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New Métis documentary has Lloydminster connection

Forgotten People, a film about Métis experiences of Residential Schools in Alberta is fully booked for its debut tonight at the Edmonton Public Library.

With Métis Week wrapping up and Louis Riel Day having been observed on November 16th, a Lloydminster resident is sharing her connection to the new film.

Maxine Desjarlais who has lived in the area for two decades is proud of her Métis heritage and is sustained in her references to Louis Riel as she faces current societal challenges.

“He said,’You got to be brave and have courage. Believe in yourself because that is the first thing to success is to believe in yourself.’ So I really believe that addresses today that we have to be brave and we have to be courageous in spite of all our circumstances that are going on in our world.”

Desjarlais says Riel made that statement as he fought for Métis recognition and lands.

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The Canadian Encyclopedia credits Riel as the founder of Manitoba and the central figure in the Red River and North-west resistances. Riel was charged with high treason and executed for his role in the 1885 resistance to Canadian encroachment on Métis lands.

Desjarlais was interviewed this past Summer for the new documentary as her mother was a survivor of the St. Barnabas Residential School in Onion Lake.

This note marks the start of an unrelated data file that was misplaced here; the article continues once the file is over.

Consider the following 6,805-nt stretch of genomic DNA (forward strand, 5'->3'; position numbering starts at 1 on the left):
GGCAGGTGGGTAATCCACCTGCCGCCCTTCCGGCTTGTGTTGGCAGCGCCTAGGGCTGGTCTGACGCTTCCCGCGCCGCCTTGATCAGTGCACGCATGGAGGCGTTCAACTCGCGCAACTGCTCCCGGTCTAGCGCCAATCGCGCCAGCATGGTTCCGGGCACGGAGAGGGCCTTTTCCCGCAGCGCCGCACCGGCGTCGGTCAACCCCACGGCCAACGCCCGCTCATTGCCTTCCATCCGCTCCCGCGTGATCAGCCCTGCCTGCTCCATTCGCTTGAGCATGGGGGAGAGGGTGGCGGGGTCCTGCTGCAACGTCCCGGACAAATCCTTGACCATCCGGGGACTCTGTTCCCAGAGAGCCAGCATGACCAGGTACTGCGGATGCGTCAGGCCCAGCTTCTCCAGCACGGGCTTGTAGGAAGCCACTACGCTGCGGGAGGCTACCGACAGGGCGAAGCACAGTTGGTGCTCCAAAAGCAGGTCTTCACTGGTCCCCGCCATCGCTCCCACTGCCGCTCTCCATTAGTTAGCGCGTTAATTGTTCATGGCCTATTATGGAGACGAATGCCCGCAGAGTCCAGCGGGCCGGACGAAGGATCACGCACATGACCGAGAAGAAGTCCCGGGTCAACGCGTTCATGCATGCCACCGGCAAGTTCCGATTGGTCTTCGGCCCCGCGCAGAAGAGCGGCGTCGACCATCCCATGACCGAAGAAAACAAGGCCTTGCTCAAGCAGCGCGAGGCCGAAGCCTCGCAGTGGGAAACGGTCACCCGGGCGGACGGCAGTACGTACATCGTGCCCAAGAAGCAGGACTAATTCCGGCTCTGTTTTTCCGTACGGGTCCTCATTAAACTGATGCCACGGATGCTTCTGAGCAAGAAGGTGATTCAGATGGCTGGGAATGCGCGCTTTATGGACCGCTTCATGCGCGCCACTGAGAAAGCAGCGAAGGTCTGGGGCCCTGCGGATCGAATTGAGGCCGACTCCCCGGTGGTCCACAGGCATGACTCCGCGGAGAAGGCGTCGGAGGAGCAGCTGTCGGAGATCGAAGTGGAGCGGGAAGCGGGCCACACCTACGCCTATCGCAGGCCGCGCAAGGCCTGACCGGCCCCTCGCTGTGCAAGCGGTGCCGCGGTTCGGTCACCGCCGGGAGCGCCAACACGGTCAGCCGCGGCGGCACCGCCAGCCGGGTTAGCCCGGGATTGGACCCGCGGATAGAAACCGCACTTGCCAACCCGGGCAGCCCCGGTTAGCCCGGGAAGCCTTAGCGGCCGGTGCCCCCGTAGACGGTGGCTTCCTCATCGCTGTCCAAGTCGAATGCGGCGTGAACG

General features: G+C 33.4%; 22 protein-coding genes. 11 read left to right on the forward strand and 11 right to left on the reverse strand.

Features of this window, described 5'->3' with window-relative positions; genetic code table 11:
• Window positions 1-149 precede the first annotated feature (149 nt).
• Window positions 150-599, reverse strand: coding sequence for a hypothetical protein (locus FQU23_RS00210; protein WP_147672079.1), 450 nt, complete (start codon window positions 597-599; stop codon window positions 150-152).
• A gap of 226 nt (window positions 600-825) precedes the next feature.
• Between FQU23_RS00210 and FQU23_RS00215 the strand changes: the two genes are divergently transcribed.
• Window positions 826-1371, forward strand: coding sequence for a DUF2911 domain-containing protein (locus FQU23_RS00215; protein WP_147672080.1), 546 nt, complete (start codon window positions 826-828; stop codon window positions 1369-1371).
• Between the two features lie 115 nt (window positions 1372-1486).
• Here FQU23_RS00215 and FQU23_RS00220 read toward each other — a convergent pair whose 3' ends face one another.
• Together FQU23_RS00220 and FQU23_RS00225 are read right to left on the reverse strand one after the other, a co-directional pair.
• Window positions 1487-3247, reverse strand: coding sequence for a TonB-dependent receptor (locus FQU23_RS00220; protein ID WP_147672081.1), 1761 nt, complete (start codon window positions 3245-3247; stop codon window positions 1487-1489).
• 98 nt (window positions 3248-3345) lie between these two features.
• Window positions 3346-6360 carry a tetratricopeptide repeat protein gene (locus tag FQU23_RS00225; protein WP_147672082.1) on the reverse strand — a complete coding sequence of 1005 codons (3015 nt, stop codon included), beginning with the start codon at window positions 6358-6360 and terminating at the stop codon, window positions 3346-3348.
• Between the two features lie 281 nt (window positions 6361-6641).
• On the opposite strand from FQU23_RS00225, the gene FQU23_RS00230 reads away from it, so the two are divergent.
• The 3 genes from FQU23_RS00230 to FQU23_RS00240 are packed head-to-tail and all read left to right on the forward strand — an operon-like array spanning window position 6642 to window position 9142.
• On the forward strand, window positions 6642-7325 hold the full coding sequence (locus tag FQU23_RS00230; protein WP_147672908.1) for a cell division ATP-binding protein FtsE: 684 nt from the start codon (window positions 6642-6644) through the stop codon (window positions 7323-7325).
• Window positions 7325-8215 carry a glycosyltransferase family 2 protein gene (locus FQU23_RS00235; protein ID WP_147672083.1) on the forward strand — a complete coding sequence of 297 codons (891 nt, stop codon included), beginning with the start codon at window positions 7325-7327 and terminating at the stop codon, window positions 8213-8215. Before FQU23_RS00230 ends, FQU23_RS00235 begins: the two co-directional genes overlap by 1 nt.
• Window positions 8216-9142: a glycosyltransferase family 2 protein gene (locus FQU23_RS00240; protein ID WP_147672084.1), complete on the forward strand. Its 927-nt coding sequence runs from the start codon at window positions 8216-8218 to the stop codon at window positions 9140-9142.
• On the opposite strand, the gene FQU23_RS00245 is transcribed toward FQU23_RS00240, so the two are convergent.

She says the impact caused her mother to close off emotionally, to not show affection or empathy and resulted in her children now having to learn to process their emotions.

“One of the things my mom would always say is,’Don’t say anything. Kīyām. Don’t say anything. Kīyām means don’t say anything in Cree. So we weren’t allowed to say anything. If things would happen in the home or things would take place, we were not allowed to say anything. So that’s one of the things that went with the Residential Schools is the silence.”

In Cree, the word Kīyām means never mind, let it be, forget about it or don’t bother.

Desjarlais sees the importance of ongoing education for the future advancement of their heritage.

“One of the greatest things we can do is educate children on Métis culture and how it played a large role here in Canada. Moving forward; bringing that pride back once again. I’m just going to do that quote from Louis Riel, ‘My people shall sleep for 100 years, but when they awake, it will be the artists who give them their spirit back.”

She credits artistic expressions like dancing, beadwork, embroidery and knowledge on how Métis people adapted to the environment as ways to deepen pride in their history.

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